Maybe you haven’t given much thought about Texas Mountain Laurel or Flame Acanthus, some of Texas’ Native plants. Well, maybe you should.
Native plants are used to provide nectar, seeds and pollen as a food source for native insects, birds, butterflies and other animals. The plants can also prevent water run-off and improve air quality, as well as other ways to help the environment.
“Today it’s almost life or death for us,” said Kim Conrow, president of the Native Plant Society of Texas. “We are losing pollinators, right and left, for a variety of reasons. But if we don’t, as individuals and corporations and schools, all start planting native plants that native pollinators can use for their life, we are not going to have food to eat.”
But don’t worry, here’s how you can help.
Starting Oct. 18, the Native Plant Society of Texas (NPSOT) will celebrate its 40th anniversary and hold virtual sessions during Texas Native Plant Week. It’s a perfect opportunity to learn more about native plants and all their benefits. It’s free, too.
They’ve got sessions on the Historical Uses of Texas Plants, which haven’t just been used for food, medicine or shelter. They’ve also been used as helpful tools for theater effects and pollution detectors. Another is Native Grassland Restoration, How Plants Grow and How to Improve Them. It’s a session with Ricky Linex, a wildlife botanist and author of Range Plants of North Central Texas, A Land Users Guide to Their Identification, Value and Management, a plant identification book for Texas.
You might also enjoy a Tour of TWU Butterfly Gardens or even how Dallas’ Texas Discovery Gardens plan for incorporating native plants into their gardens and how you can too. You can also have Coffee Time With Some Plant Friends at the Lady Bird Johnson Wildflower Center.
The NPSOT actually got its start in Denton in 1980. The next year, it was sponsored and held at Texas Woman’s University — now it has more than 30 chapters all over the state, from the panhandle to South Texas.
NPSOT celebrates Texas Native Plant Week every year, which became official in 2009. The week-long tradition was pushed to Texas legislation by two members of NPSOT.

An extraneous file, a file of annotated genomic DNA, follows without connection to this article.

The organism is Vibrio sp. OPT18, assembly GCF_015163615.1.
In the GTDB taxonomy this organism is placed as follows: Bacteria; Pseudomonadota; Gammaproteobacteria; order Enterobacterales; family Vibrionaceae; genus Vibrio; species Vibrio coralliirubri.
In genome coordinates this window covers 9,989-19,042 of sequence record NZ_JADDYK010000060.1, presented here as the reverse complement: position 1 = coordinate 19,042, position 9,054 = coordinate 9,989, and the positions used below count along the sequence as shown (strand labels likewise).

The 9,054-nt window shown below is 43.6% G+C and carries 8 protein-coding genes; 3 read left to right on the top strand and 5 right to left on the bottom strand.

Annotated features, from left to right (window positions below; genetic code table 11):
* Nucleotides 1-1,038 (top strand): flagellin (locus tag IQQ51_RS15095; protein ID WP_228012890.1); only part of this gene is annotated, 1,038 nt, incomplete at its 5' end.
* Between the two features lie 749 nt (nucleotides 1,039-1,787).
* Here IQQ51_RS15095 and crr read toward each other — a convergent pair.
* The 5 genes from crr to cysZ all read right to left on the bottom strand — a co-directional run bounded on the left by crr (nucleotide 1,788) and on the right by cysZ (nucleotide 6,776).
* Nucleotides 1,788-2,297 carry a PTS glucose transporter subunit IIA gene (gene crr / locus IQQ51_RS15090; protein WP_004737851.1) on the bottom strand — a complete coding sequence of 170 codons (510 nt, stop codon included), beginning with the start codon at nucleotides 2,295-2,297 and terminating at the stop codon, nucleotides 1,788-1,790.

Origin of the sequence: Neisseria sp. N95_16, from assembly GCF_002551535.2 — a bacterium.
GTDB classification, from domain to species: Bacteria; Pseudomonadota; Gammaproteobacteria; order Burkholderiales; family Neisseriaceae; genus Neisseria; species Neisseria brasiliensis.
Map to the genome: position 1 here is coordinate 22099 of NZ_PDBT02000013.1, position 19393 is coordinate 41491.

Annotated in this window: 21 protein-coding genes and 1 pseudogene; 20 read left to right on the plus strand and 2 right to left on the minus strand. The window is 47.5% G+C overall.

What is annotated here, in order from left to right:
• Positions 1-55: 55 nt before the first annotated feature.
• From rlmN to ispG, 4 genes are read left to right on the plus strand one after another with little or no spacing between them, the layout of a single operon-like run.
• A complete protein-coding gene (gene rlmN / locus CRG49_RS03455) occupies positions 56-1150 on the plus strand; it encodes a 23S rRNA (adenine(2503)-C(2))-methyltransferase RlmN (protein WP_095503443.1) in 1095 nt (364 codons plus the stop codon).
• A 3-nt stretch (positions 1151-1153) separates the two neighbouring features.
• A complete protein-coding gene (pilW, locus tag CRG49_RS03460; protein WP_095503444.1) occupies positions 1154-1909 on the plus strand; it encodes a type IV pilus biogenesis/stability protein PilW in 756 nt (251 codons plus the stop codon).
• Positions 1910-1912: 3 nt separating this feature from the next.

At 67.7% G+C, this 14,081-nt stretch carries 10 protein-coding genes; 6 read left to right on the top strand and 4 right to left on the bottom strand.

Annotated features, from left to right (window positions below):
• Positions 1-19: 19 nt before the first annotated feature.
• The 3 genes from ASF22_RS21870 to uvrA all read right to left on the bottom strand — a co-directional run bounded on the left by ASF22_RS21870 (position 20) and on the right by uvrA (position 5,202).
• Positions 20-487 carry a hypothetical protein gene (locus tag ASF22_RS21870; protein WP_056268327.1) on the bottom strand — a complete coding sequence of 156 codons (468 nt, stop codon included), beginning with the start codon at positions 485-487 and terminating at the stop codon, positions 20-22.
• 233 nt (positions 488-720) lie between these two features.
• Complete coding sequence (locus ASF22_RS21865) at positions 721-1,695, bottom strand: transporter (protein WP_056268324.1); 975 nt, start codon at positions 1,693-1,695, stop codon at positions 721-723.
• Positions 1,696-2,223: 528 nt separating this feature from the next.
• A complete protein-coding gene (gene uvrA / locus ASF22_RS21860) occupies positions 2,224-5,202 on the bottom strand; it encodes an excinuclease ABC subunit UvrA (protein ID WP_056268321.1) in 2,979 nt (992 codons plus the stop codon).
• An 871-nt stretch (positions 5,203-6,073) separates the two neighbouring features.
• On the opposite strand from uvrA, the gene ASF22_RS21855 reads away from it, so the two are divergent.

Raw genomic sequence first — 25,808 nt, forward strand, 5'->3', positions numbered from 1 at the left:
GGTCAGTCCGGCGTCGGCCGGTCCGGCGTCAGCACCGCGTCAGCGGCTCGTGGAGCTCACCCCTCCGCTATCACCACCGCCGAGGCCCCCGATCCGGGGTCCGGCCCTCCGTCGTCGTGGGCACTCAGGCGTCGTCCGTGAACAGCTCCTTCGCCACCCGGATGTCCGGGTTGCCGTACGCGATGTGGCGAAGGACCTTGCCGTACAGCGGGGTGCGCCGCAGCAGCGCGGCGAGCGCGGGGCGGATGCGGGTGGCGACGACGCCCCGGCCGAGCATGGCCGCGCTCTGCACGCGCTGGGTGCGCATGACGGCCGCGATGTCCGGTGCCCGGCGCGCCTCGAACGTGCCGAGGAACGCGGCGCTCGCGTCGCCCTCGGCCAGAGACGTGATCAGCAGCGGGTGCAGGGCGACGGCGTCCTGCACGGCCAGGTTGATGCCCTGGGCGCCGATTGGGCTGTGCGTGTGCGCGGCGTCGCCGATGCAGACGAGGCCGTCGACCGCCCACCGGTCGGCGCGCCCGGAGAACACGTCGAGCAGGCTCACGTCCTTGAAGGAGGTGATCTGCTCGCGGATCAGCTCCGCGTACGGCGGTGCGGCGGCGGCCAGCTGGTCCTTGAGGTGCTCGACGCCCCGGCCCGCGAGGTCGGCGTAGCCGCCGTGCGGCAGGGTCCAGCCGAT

Conrow said the anniversary commemorates the growth and acknowledgment of native plants in the state.
She also said it’s an opportunity to educate Texas residents on the value of native plants at schools and in their own backyards.
The group’s 40th-anniversary symposium was canceled in June because of the COVID-19 pandemic. Conrow said chapters are adjusting to this time.
“The larger chapters seem to be functioning better and doing zoom,” Conrow said. “And expanding with Youtube and doing Facebook Lives. The smaller chapters are having a little more difficulty getting speakers together.”
In July, NPSOT instituted a state-wide event calendar on their website. It serves to help the chapters with gathering events. And non-members can also browse through their site to learn about multiple resources for native plants in Texas.
Conrow will kick off the celebration with Texas State Representative of Austin Donna Howard, who presented the Texas Native Plant Week bill back in 2009.
NPSOT has partnered with Texas Parks & Wildlife for a second year to see how many plants can be documented in a single week. Throughout Wild Plants of Texas Week, participants are encouraged to see how many wild plants, not cultivated or planted, can be observed using the iNaturalist Bioblitz app.
There will be over 10 sessions during the week. Sign-up to register.
Got a tip? Email Mia Estrada at [email protected]. You can follow her on Twitter @miaaestrada.
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